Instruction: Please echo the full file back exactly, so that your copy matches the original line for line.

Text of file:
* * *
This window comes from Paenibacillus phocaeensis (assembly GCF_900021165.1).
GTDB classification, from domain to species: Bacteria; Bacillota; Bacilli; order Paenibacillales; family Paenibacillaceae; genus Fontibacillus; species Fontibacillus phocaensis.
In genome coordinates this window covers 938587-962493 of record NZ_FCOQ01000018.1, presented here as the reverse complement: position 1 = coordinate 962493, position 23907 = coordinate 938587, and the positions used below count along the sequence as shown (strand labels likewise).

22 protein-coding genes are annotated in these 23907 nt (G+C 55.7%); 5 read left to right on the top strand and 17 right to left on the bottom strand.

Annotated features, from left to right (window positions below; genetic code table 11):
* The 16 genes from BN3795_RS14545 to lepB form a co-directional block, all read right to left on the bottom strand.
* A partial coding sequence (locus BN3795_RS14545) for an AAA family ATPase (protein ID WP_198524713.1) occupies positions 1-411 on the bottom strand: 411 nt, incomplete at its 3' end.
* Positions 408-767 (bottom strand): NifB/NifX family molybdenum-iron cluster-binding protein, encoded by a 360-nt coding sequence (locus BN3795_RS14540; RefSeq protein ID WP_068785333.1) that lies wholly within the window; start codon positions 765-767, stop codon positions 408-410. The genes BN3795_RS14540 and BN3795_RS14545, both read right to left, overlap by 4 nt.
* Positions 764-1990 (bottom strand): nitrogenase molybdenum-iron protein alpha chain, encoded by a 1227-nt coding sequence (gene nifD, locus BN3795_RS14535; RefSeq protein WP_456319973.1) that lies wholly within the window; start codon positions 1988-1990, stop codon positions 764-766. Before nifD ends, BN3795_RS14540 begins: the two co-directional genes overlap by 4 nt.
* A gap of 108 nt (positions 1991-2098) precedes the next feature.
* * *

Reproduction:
This window comes from Paenibacillus phocaeensis (assembly GCF_900021165.1).
GTDB classification, from domain to species: Bacteria; Bacillota; Bacilli; order Paenibacillales; family Paenibacillaceae; genus Fontibacillus; species Fontibacillus phocaensis.
In genome coordinates this window covers 938587-962493 of record NZ_FCOQ01000018.1, presented here as the reverse complement: position 1 = coordinate 962493, position 23907 = coordinate 938587, and the positions used below count along the sequence as shown (strand labels likewise).

22 protein-coding genes are annotated in these 23907 nt (G+C 55.7%); 5 read left to right on the top strand and 17 right to left on the bottom strand.

Annotated features, from left to right (window positions below; genetic code table 11):
* The 16 genes from BN3795_RS14545 to lepB form a co-directional block, all read right to left on the bottom strand.
* A partial coding sequence (locus BN3795_RS14545) for an AAA family ATPase (protein ID WP_198524713.1) occupies positions 1-411 on the bottom strand: 411 nt, incomplete at its 3' end.
* Positions 408-767 (bottom strand): NifB/NifX family molybdenum-iron cluster-binding protein, encoded by a 360-nt coding sequence (locus BN3795_RS14540; RefSeq protein ID WP_068785333.1) that lies wholly within the window; start codon positions 765-767, stop codon positions 408-410. The genes BN3795_RS14540 and BN3795_RS14545, both read right to left, overlap by 4 nt.
* Positions 764-1990 (bottom strand): nitrogenase molybdenum-iron protein alpha chain, encoded by a 1227-nt coding sequence (gene nifD, locus BN3795_RS14535; RefSeq protein WP_456319973.1) that lies wholly within the window; start codon positions 1988-1990, stop codon positions 764-766. Before nifD ends, BN3795_RS14540 begins: the two co-directional genes overlap by 4 nt.
* A gap of 108 nt (positions 1991-2098) precedes the next feature.